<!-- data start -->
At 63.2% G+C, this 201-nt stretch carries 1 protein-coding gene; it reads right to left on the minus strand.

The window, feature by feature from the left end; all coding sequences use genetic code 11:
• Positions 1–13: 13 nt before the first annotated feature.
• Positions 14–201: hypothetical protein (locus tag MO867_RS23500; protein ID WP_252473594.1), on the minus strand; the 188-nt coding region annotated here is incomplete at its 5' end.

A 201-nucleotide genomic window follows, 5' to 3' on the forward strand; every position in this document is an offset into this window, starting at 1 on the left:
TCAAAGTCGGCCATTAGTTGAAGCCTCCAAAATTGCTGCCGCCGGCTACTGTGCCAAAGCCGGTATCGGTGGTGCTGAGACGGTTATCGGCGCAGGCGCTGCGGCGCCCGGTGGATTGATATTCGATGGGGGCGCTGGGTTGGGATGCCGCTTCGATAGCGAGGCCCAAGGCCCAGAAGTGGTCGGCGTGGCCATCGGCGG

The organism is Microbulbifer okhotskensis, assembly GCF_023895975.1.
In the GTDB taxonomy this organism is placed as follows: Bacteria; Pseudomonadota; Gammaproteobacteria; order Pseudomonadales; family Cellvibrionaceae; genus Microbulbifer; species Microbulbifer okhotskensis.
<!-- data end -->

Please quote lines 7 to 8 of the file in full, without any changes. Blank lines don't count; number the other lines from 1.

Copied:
The organism is Microbulbifer okhotskensis, assembly GCF_023895975.1.
In the GTDB taxonomy this organism is placed as follows: Bacteria; Pseudomonadota; Gammaproteobacteria; order Pseudomonadales; family Cellvibrionaceae; genus Microbulbifer; species Microbulbifer okhotskensis.